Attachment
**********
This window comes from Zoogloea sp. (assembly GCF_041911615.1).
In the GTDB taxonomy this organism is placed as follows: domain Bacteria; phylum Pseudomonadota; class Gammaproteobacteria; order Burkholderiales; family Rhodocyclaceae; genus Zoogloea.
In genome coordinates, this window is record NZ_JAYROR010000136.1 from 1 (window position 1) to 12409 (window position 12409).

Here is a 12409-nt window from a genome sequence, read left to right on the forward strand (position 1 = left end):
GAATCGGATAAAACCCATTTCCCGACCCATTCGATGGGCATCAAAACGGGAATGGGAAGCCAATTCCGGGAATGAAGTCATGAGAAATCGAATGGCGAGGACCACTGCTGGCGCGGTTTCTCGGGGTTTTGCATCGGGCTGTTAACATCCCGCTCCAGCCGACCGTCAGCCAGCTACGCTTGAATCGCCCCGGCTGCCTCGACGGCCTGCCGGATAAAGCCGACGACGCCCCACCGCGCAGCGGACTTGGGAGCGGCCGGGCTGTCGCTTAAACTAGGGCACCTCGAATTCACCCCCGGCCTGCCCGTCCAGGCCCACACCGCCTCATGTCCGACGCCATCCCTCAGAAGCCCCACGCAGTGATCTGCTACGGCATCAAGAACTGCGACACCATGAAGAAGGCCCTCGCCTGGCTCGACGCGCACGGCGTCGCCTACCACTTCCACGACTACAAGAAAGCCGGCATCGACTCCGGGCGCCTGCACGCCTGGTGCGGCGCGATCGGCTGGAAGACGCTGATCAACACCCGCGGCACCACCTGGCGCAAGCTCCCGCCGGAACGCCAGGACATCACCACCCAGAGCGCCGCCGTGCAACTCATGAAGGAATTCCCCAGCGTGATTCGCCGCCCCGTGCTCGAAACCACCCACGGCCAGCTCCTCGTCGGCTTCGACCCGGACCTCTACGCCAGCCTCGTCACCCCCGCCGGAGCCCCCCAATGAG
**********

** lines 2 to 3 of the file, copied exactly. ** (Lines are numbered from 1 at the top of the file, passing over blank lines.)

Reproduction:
In the GTDB taxonomy this organism is placed as follows: domain Bacteria; phylum Pseudomonadota; class Gammaproteobacteria; order Burkholderiales; family Rhodocyclaceae; genus Zoogloea.
In genome coordinates, this window is record NZ_JAYROR010000136.1 from 1 (window position 1) to 12409 (window position 12409).